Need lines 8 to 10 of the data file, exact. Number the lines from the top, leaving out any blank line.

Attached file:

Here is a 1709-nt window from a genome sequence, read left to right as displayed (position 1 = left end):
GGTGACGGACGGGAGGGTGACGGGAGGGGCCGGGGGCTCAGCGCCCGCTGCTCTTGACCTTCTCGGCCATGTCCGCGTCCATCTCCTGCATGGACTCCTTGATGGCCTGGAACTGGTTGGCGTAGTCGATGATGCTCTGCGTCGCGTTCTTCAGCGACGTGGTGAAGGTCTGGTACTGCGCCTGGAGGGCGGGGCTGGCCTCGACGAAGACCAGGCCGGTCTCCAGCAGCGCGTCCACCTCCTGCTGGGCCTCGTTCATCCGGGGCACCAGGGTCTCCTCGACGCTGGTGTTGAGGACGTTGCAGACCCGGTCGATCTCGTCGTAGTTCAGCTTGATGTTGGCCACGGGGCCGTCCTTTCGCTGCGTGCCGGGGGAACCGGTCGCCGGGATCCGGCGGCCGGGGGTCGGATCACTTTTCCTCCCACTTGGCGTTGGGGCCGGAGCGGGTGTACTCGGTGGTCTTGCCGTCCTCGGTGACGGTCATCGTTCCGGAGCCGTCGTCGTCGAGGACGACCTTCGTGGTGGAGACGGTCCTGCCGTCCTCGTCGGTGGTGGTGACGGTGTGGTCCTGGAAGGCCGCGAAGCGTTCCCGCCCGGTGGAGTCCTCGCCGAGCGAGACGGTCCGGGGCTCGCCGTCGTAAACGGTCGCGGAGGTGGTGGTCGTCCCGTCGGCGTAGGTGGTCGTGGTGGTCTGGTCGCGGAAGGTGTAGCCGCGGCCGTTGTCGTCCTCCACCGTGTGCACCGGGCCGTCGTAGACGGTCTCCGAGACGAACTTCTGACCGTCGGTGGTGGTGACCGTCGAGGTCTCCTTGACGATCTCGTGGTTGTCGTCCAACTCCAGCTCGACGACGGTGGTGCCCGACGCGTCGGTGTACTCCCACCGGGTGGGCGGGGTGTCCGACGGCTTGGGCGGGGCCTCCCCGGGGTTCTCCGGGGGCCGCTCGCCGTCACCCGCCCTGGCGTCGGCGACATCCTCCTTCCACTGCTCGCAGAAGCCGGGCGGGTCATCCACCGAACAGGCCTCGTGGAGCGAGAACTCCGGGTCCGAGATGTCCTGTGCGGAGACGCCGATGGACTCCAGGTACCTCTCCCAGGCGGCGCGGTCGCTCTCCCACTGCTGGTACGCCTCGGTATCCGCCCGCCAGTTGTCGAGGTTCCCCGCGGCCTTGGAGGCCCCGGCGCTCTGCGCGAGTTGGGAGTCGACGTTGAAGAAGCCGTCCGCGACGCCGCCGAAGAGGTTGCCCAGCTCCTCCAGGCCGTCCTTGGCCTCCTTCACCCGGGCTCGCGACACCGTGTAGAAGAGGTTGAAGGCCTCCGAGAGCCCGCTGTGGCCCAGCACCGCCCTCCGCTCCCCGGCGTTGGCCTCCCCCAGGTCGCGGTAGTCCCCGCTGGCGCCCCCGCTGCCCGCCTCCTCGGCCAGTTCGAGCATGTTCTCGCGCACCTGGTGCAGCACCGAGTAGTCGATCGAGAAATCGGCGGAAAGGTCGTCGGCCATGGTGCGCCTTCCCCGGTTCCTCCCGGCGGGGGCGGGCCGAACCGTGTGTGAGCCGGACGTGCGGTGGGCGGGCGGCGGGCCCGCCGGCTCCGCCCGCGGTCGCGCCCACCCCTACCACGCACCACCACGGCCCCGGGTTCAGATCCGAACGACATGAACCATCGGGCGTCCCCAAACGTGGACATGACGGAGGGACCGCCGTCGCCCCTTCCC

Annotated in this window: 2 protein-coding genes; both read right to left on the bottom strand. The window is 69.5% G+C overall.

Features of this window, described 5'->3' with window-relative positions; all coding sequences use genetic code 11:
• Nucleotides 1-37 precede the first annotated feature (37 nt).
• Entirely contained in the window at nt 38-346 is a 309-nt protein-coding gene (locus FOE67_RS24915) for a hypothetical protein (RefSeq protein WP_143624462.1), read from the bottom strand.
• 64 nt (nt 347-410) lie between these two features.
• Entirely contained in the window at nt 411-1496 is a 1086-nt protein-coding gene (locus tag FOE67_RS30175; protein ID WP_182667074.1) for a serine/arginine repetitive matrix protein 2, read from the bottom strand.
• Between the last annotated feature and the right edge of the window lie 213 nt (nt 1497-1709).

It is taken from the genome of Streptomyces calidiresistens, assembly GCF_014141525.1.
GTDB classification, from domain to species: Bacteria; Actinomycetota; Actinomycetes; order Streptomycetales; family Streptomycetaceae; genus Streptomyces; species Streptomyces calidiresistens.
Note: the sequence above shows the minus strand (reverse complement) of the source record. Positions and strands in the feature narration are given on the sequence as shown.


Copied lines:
• Entirely contained in the window at nt 411-1496 is a 1086-nt protein-coding gene (locus tag FOE67_RS30175; protein ID WP_182667074.1) for a serine/arginine repetitive matrix protein 2, read from the bottom strand.
• Between the last annotated feature and the right edge of the window lie 213 nt (nt 1497-1709).

It is taken from the genome of Streptomyces calidiresistens, assembly GCF_014141525.1.